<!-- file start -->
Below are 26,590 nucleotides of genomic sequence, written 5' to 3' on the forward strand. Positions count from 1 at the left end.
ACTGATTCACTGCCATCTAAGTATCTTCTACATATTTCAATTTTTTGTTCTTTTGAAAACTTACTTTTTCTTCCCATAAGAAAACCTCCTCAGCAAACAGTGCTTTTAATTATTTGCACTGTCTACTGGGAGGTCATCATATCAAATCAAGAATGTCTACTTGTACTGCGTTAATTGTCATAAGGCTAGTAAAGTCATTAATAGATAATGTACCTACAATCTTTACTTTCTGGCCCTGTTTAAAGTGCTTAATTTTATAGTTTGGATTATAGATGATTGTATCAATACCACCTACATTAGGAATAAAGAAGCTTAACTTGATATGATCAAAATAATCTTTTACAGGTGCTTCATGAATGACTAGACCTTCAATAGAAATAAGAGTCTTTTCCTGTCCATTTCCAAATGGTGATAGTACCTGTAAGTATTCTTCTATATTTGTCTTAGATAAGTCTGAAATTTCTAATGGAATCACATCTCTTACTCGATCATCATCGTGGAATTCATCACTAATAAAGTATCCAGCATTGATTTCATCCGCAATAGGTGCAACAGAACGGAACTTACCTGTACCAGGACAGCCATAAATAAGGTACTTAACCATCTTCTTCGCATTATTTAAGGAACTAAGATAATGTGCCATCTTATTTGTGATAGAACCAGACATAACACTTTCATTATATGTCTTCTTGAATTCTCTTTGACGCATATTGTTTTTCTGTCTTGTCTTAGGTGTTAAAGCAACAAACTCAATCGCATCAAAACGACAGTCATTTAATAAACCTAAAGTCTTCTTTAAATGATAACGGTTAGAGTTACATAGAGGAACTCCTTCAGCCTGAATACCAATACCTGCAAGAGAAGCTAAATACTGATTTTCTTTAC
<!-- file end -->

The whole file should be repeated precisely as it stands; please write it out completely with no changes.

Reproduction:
Below are 26,590 nucleotides of genomic sequence, written 5' to 3' on the forward strand. Positions count from 1 at the left end.
ACTGATTCACTGCCATCTAAGTATCTTCTACATATTTCAATTTTTTGTTCTTTTGAAAACTTACTTTTTCTTCCCATAAGAAAACCTCCTCAGCAAACAGTGCTTTTAATTATTTGCACTGTCTACTGGGAGGTCATCATATCAAATCAAGAATGTCTACTTGTACTGCGTTAATTGTCATAAGGCTAGTAAAGTCATTAATAGATAATGTACCTACAATCTTTACTTTCTGGCCCTGTTTAAAGTGCTTAATTTTATAGTTTGGATTATAGATGATTGTATCAATACCACCTACATTAGGAATAAAGAAGCTTAACTTGATATGATCAAAATAATCTTTTACAGGTGCTTCATGAATGACTAGACCTTCAATAGAAATAAGAGTCTTTTCCTGTCCATTTCCAAATGGTGATAGTACCTGTAAGTATTCTTCTATATTTGTCTTAGATAAGTCTGAAATTTCTAATGGAATCACATCTCTTACTCGATCATCATCGTGGAATTCATCACTAATAAAGTATCCAGCATTGATTTCATCCGCAATAGGTGCAACAGAACGGAACTTACCTGTACCAGGACAGCCATAAATAAGGTACTTAACCATCTTCTTCGCATTATTTAAGGAACTAAGATAATGTGCCATCTTATTTGTGATAGAACCAGACATAACACTTTCATTATATGTCTTCTTGAATTCTCTTTGACGCATATTGTTTTTCTGTCTTGTCTTAGGTGTTAAAGCAACAAACTCAATCGCATCAAAACGACAGTCATTTAATAAACCTAAAGTCTTCTTTAAATGATAACGGTTAGAGTTACATAGAGGAACTCCTTCAGCCTGAATACCAATACCTGCAAGAGAAGCTAAATACTGATTTTCTTTAC